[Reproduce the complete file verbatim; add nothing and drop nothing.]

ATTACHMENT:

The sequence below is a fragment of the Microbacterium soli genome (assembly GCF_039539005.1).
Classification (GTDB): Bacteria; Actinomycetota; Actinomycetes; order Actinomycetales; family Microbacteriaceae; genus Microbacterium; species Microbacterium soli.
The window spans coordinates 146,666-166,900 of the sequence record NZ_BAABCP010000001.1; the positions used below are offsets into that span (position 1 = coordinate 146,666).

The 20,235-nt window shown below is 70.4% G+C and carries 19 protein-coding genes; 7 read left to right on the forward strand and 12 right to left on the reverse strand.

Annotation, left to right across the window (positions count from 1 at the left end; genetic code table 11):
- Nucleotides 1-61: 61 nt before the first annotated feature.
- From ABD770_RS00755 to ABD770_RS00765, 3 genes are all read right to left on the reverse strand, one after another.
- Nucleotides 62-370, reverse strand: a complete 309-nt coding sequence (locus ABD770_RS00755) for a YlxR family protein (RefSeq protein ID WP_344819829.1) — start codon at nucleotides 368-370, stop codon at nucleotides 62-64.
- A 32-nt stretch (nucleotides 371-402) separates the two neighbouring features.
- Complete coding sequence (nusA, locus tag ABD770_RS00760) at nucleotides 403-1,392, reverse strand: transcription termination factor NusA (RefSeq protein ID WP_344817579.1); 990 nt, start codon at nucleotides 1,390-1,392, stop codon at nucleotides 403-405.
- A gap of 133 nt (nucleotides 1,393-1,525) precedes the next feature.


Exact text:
The sequence below is a fragment of the Microbacterium soli genome (assembly GCF_039539005.1).
Classification (GTDB): Bacteria; Actinomycetota; Actinomycetes; order Actinomycetales; family Microbacteriaceae; genus Microbacterium; species Microbacterium soli.
The window spans coordinates 146,666-166,900 of the sequence record NZ_BAABCP010000001.1; the positions used below are offsets into that span (position 1 = coordinate 146,666).

The 20,235-nt window shown below is 70.4% G+C and carries 19 protein-coding genes; 7 read left to right on the forward strand and 12 right to left on the reverse strand.

Annotation, left to right across the window (positions count from 1 at the left end; genetic code table 11):
- Nucleotides 1-61: 61 nt before the first annotated feature.
- From ABD770_RS00755 to ABD770_RS00765, 3 genes are all read right to left on the reverse strand, one after another.
- Nucleotides 62-370, reverse strand: a complete 309-nt coding sequence (locus ABD770_RS00755) for a YlxR family protein (RefSeq protein ID WP_344819829.1) — start codon at nucleotides 368-370, stop codon at nucleotides 62-64.
- A 32-nt stretch (nucleotides 371-402) separates the two neighbouring features.
- Complete coding sequence (nusA, locus tag ABD770_RS00760) at nucleotides 403-1,392, reverse strand: transcription termination factor NusA (RefSeq protein ID WP_344817579.1); 990 nt, start codon at nucleotides 1,390-1,392, stop codon at nucleotides 403-405.
- A gap of 133 nt (nucleotides 1,393-1,525) precedes the next feature.